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  • Fossil Thoughts:Thoreau, Arrowheads, and Radical Paleontology
  • Ross Martin (bio)

"Strata jacent passim suo quæque sub"lapide—corpora, we might say[.]

—Henry David Thoreau

living relics

Whenever Henry David Thoreau encounters an arrowhead—struck by its singularity—the experience reshapes him. Altered continuously by those he unearths, Thoreau spends a lifetime considering the complex ways by which relics move between people across time. Grasping an arrowhead, he considers how an ancient thought reaches him by its embodiment in enduring stone. My essay explores the peculiar ways Thoreau describes this thinking process that migrates between human and inhuman forms. He imagines how human thinking, resting in the earth long enough to fossilize, transforms into arrowhead thinking. Thoreau's description of how the living Indian "mind-print" becomes "fossil thoughts" would, according to normative paleontology, render arrowheads as lifeless stones imitating life, appearing thus lifelike.1 Strangely, however, Thoreau's radical paleontology reverses the logic of verisimilitude. My essay thus argues that despite [End Page 424] the arrowhead's temporal remoteness from its crafter, it lives on, thinking the thought that has shaped it.

My argument develops from Branka Arsić's completely strange Thoreauvian paleontology in Bird Relics: Grief and Vitalism in Thoreau (2016), where she does not view arrowheads as metaphorically alive but as actual "'living relics.'"2 Since Arsić's Thoreau believes that arrowheads literally "embody" life, the materiality of "stones" accordingly encompasses everything that being "alive" entails (BR, 19).3 Arsić incorporates relics into an ontological archive that cancels the process by which death erodes material. Because "life overcomes death, thus inverting the laws of causality," causes refer back to causes in "a world affecting itself" (BR, 1).4 Nothing evaporates from the world's corporeality, suggesting, in Thoreau's words, that Indians make arrowheads ("stone upon stone") to "live an enduring life," mingling "vital energy" with "the constant flux of things" (PJ, 1:39).5

If we take Thoreau at his word, as Arsić invites us to do, we imperil fossils' lifelike status, granting arrowheads life in the fullest and most literal sense.6 Building on Stanley Cavell's remark that Thoreau's writing "means in every word it says" and that he "also means what his words say," Arsić further proclaims that "Thoreau means every word he says, in the exact way he says them" (BR, 15; original emphasis).7 By doing "affirmative reading," as she calls it, we register a "different ontology" that "is so radical as to be almost unthinkable" (BR, 17, 22).8 Since Arsić reads Thoreau literally enough to take him "radically or ontologically,"9 she affirms an upheaval in everyday discourse that renders ordinary words into strange relations, upsetting normative ("noncontradictory") thinking and threatening to push it to an extreme, even to "madness" (BR, 4).10 Thoreau's writing thus becomes "radical in the personal demands that Thoreau makes," so that readers risk a "threat of madness," in Cavell's phrasing, by exposing our thinking to Thoreau's strange formulations.11 "Affirmation" [End Page 425] thus embraces our openness to transformation, even so "we may be undone."12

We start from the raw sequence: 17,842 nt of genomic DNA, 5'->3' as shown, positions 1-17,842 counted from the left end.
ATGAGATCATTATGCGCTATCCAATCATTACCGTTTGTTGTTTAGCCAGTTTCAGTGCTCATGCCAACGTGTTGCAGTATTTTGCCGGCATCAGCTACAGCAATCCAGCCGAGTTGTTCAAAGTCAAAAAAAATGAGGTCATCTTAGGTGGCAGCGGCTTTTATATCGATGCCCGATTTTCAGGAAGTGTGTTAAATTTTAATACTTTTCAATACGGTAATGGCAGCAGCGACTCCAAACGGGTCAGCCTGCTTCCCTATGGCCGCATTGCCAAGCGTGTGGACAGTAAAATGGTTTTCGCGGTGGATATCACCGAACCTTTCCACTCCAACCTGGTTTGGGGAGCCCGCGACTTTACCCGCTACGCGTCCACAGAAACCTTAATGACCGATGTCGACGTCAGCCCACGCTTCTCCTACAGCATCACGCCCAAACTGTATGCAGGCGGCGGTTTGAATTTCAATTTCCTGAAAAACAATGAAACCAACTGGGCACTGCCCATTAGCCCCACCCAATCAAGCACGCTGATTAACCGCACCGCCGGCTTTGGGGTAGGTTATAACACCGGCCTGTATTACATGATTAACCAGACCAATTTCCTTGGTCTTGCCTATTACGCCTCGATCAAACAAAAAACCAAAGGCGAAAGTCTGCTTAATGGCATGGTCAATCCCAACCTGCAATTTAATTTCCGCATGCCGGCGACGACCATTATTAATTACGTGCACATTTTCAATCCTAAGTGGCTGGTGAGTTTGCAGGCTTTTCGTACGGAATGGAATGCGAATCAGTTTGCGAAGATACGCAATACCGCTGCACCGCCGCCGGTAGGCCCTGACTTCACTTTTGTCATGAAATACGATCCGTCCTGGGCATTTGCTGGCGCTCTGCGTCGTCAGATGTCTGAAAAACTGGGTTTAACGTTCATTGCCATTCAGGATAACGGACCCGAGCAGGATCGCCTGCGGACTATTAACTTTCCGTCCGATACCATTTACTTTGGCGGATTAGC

Beyond considering Thoreau's physical arrowhead collection, my essay describes relics using the logic the author presents in his Journal. Writing about relics vitalistically, Thoreau indexes arrowheads as distinctive to such a degree that they warrant a second look at the boundaries between people and things. In American Impersonal (2014), Arsić discusses "a radically revisionist analysis of personal identity" in Sharon Cameron's Writing Nature: Henry Thoreau's Journal (1985). A seemingly inanimate object, like an arrowhead, for Cameron becomes "a life" as the "'form' of impersonality," which "defies the distinction between exteriority and self-conscious interiority." Because "Thoreau attempts to lead thought into what it thinks about," he sees arrowheads as "the human self's becoming a natural object" by which he erases taxonomical divisions between "organic and inorganic."13 Following Cameron's argument, I argue that we see Thoreau's confusion of human and inhuman thinking whenever arrowheads appear in his Journal: Thoreau confuses the human thinking that forms the arrowhead with the capacity for thought the arrowhead embodies. As his Journal transgresses the boundaries between people and arrowheads, thought...


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